Ok, so we were lying about the smoothie maker. But there is more to the Motorola Atrix than first meets the eye.
Besides Android 2.2, the Motorola Atrix has some software called webtop (all lowercase) that lies dormant in the background. When you plug the Atrix in to the Laptop Dock or into an HDTV via the HDMI dock, webtop activates. It features a taskbar across the bottom of the larger screen, with icons for a phone dialler, email, Facebook and Firefox.
Using webtop you can access the web on Firefox – that’s a full version of Firefox 3.6, not a scaled down mobile version. There’s also support for Citrix, allowing you to remotely access a Windows 7 desktop or laptop, provided you’ve got a Citrix account.
Unfortunately there’s no word yet on the prices or availability or what these docks are to be called; we’ll update with that info as soon as we get it. Click through to see the Motorola Atrix in a variety of poses with the docks.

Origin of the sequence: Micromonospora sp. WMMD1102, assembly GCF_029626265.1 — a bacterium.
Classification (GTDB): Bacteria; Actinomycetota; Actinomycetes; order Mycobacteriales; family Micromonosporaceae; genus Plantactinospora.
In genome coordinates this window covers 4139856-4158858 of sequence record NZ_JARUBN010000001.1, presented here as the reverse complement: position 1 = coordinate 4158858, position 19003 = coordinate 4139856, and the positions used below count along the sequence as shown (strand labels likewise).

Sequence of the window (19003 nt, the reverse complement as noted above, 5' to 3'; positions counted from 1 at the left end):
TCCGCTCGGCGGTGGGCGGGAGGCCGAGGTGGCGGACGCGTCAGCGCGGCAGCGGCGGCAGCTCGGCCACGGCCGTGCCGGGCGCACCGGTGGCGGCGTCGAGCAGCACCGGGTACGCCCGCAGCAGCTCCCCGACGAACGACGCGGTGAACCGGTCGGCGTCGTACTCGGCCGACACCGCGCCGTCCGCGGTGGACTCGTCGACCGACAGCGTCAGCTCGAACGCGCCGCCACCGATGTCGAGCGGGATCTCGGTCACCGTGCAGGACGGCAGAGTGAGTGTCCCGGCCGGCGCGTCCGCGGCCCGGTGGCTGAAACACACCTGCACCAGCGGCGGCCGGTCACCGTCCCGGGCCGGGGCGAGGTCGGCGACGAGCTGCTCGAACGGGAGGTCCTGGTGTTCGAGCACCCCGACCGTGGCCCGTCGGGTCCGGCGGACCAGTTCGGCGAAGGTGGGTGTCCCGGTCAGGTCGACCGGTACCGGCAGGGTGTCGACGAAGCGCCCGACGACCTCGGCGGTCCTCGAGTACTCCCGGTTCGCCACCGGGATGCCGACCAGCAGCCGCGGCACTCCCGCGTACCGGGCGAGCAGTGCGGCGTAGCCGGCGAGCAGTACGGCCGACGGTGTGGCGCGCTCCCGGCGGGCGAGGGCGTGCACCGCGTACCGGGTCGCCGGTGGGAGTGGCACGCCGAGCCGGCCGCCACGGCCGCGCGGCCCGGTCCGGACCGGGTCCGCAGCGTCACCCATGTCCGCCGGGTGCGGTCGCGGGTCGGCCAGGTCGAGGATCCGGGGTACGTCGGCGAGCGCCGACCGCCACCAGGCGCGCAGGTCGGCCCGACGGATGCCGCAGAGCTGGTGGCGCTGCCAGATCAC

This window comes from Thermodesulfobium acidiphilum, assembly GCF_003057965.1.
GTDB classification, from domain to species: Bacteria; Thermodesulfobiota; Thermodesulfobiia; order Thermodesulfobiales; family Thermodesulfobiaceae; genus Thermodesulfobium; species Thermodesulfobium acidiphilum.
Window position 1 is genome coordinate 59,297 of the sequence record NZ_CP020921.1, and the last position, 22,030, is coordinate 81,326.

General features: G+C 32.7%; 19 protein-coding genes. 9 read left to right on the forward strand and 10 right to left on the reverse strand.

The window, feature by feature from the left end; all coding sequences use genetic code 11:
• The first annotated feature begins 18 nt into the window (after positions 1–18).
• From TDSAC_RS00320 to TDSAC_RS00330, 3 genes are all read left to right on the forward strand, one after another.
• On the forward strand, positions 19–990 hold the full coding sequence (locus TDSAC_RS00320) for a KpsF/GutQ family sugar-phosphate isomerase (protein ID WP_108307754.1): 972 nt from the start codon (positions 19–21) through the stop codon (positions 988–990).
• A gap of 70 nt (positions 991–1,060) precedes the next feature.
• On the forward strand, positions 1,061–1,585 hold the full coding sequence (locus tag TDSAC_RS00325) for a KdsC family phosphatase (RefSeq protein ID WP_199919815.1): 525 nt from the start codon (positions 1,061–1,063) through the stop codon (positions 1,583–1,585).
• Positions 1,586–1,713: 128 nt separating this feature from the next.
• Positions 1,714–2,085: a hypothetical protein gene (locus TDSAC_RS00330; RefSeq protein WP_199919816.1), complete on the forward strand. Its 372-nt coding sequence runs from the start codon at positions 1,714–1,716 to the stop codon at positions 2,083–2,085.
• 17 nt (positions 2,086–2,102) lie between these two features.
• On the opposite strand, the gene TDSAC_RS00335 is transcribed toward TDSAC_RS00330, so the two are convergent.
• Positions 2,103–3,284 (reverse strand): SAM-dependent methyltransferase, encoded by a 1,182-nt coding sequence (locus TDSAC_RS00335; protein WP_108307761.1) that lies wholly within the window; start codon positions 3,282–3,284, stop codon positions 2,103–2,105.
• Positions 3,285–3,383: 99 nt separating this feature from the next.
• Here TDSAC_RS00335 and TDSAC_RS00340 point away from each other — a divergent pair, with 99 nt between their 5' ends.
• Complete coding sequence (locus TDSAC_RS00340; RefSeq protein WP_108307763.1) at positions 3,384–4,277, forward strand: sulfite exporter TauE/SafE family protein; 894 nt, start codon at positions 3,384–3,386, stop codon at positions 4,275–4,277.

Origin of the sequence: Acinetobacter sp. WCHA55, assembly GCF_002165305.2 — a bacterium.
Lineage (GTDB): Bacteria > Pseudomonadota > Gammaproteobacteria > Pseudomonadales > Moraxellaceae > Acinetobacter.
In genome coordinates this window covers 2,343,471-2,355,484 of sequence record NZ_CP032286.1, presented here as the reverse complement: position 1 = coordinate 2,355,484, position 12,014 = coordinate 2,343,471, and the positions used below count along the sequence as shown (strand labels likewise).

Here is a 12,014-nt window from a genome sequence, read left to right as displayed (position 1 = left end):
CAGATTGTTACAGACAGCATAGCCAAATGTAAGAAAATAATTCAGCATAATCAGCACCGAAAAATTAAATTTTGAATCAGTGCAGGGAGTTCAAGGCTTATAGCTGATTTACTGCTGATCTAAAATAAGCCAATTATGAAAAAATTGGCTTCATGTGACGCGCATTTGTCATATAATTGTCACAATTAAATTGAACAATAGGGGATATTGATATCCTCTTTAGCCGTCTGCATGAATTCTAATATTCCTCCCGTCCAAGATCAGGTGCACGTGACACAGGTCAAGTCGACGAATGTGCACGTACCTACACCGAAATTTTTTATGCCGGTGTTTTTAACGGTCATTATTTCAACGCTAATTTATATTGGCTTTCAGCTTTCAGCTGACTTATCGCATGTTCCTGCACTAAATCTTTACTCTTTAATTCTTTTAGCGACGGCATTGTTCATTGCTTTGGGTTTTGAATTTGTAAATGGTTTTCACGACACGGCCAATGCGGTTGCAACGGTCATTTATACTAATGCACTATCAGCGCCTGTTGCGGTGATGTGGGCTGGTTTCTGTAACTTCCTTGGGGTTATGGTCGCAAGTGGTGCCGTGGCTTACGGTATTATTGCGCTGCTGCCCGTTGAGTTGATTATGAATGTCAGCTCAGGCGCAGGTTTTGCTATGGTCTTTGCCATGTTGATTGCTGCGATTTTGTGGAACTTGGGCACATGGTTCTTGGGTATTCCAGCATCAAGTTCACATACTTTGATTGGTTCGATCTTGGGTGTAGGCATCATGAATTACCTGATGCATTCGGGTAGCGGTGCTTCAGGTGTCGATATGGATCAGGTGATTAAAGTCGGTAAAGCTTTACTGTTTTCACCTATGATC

Here’s the Motorola Atrix in the Standard Dock, showing off alarm clock mode. The screen automatically dims to a lower level so that the whole thing doesn’t illuminate your bedroom when you’re trying to get some sleep.
A closer-up view of how webtop looks on the Laptop Dock’s 11-inch screen. Icons on the left hand side access phone features such as the dialler and contacts (the little blue address book). Icons for web-based apps like Firefox and Facebook are on the right.
The Motorola Atrix has a separate antenna for data and is HSPA+ compliant. Factor in the dual-core processor, 1GB of memory and that equals a pretty speedy web browsing experience.
With the HD Multimedia Dock which has an HDMI output, you can hook the Motorola Atrix to a big flatscreen TV and access webtop through there. You can connect wireless keyboard and mice (mouses?) via Bluetooth. The infra-red remote on the left is for when you’re playing music through the dock.
A shot of a connected Motorola Atrix running webtop on a big screen HDTV, through the HD Multimedia Dock.